Preliminary figures show voter turnout edged up slightly during California’s June primary, helped in part by a handful of competitive congressional races throughout the state.
A month after voting day, California’s primary election is not officially over. The Secretary of State will certify the results next Friday, July 13.
But voting data analyst Paul Mitchell, vice president of Political Data Inc., estimates 37.5 percent of registered voters cast ballots, just slightly higher than the recent average of 34 percent. Statewide, that wasn’t too different from previous midterm primary elections, which tend to have some of the lowest turnout.
“In gubernatorial primaries the types of people that turned out are the types of people that turned out in previous gubernatorial primaries,” Mitchell said. “Not a lot of change, except in maybe a few of the really hotly contested Congressional races.”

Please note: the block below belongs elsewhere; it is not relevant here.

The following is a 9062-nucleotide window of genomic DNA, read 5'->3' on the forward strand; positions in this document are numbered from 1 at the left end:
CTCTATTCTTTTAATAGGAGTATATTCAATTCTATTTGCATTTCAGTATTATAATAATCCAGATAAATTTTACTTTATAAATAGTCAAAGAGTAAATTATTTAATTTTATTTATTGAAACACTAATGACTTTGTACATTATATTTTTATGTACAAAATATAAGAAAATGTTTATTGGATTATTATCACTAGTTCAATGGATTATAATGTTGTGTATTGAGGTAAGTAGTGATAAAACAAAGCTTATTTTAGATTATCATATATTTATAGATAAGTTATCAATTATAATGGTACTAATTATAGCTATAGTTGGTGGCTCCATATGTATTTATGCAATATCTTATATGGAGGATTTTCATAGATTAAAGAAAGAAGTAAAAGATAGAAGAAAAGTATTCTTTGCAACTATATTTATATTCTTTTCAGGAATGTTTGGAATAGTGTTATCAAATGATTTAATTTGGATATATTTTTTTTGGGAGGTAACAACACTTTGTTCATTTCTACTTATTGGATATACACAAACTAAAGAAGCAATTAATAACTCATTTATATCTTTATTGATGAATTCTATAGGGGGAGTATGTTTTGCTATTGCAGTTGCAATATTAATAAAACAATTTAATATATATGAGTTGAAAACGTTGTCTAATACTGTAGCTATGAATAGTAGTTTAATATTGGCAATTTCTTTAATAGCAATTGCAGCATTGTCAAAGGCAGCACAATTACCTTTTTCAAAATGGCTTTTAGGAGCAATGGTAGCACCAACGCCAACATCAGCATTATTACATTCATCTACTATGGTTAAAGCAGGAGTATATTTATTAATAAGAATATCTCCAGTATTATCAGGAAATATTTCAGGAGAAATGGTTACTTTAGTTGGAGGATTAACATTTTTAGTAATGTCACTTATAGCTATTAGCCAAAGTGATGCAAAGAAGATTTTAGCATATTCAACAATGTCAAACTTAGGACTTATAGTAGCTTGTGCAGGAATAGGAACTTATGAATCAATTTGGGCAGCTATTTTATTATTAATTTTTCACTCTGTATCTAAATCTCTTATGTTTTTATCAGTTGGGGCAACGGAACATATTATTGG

In analyzing the votes in each Congressional district, he found that in areas of the state “safe” for each party, turnout fell below the average of 34 percent. But in competitive races, where the political parties and their spending groups spent millions, turnout did spike. Across those races, it rose to 40 percent.
As far what it means for the November races, high turnout could suggest extra motivation among Democratic voters, while typical turnout would relieve Republicans, who show up to the polls more consistently.